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American Company Recalls a Million Pounds of Cafeteria Chicken

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A company producing ready-to-eat chicken is recalling 933,272 pounds of its ostensibly schoolhouse cafeteria-bound product. That’s equal to 26.5 million McNuggets, based on prior Gizmodo calculations. That is so much chicken. 

Oklahoma City-based OK Foods, inc.* is recalling chicken produced from Dec 19, 2016 through Mar 7, 2017. This comes after five complaints brought a United States Department of Agriculture and an OK Foods internal investigation—the company found bits of metal in a long list of chicken products probably meant for kid’s school lunches.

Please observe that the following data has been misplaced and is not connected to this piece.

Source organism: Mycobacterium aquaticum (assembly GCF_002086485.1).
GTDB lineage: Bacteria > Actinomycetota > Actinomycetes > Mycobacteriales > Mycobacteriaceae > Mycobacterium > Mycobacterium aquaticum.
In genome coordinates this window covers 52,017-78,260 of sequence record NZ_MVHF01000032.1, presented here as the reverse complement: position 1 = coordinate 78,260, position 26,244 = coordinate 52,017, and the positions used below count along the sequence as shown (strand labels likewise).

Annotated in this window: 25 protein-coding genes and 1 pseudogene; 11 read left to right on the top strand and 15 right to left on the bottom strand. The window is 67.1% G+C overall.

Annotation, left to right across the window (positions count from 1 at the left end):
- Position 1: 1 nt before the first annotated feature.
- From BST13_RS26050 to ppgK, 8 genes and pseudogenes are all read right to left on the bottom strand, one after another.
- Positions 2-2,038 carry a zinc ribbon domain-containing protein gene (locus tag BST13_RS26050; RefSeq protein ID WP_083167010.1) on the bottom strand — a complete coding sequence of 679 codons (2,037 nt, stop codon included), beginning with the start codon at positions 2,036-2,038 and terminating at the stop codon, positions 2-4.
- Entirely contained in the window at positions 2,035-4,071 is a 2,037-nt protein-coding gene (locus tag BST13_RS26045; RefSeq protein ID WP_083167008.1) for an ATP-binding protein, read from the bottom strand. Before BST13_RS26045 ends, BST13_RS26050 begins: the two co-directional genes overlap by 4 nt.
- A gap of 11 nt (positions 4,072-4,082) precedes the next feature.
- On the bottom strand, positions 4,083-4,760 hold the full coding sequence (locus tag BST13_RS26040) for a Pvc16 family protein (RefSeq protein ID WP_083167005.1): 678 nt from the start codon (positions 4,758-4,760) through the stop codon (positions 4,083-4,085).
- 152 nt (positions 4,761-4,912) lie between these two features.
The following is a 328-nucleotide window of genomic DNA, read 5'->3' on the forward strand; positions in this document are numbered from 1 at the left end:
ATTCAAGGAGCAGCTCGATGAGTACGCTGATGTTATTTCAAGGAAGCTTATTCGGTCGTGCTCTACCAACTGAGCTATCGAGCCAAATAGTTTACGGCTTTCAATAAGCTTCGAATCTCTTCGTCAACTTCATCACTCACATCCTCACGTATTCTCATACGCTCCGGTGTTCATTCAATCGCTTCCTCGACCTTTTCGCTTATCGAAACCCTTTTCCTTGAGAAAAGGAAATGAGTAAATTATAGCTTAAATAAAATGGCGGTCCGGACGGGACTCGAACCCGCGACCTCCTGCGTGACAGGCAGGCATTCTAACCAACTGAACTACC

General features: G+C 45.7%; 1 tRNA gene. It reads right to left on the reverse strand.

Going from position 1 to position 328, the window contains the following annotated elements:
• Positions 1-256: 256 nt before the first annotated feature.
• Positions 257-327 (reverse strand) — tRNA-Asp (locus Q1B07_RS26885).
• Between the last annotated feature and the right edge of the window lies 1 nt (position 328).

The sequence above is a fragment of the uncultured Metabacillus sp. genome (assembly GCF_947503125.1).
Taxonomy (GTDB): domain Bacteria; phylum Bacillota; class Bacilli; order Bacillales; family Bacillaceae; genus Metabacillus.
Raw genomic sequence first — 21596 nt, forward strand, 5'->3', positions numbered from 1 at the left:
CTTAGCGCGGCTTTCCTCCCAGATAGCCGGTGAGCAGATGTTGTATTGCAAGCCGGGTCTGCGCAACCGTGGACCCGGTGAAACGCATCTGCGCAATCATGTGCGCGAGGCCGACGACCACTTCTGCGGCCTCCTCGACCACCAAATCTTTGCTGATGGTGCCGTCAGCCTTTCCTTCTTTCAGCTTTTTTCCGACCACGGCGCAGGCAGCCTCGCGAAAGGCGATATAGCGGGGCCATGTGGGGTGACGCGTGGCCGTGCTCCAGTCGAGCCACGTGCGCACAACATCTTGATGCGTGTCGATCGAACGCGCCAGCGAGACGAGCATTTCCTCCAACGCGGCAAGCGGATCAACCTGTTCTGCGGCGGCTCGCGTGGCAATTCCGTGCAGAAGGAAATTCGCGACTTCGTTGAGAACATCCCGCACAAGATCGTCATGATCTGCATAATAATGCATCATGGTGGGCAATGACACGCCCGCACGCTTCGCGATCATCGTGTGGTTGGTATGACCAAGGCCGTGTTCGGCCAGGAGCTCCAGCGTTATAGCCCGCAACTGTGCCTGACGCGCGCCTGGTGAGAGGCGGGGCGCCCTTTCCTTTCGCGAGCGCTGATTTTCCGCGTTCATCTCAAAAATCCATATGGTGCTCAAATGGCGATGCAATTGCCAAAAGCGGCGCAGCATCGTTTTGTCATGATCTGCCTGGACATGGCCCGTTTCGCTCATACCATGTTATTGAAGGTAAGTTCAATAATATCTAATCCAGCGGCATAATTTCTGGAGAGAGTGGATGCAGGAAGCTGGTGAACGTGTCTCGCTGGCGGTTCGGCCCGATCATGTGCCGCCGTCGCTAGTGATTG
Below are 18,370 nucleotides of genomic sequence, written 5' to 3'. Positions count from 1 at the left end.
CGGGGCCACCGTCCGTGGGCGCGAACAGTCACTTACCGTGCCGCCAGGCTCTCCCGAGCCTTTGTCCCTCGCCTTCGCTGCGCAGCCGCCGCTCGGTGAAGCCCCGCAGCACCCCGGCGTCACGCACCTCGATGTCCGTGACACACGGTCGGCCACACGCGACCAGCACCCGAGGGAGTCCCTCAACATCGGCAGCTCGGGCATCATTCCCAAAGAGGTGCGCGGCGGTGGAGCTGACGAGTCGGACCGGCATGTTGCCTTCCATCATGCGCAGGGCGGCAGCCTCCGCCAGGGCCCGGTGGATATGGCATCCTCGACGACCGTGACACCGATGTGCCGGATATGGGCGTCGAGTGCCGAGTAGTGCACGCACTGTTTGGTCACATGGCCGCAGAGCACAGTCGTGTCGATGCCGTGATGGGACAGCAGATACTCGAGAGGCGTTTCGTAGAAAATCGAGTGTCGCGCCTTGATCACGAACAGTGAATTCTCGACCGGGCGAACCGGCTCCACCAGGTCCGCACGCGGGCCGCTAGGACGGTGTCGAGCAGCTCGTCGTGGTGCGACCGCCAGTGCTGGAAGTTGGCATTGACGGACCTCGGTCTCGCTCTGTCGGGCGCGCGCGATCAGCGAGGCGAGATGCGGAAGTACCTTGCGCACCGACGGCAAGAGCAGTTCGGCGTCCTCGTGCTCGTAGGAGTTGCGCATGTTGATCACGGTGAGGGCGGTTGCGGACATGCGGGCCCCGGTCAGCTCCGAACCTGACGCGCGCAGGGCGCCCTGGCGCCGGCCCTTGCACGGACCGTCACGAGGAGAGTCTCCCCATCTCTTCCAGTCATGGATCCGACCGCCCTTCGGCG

At least, I suspect these products are meant for schools based on the fact that one of them is literally called “Smart Foods 4 Schools Shamrock Shaped Chicken Fingers.”

This might sound like a big recall, but there have been much larger ones. Pilgrim’s Pride recalled 27.5 million pounds of ready-to-eat chicken and turkey due to listeria contamination back in 2002, as reported by Bloomberg News (via the LA Times). Still, 26.5 million McNuggets is like, a meal for 4 million kids.


As for the source of the metal, the investigation found that it likely came from the conveyer belt the chicken was processed on. I guess that makes sense, but it also makes me wonder what kind of grody old conveyor belt they were using that was causing flecks of metal to peel off and get into the food.

Anyway, I reached out to OK Foods twice, but the operator hung up when I identified myself as a journalist both times. I will update the post if I hear back.

*The USDA press release lists the company as “OK Food,” but it seems they are actually referring to OK Foods. Will update if things change.

[USDA via Food Safety News]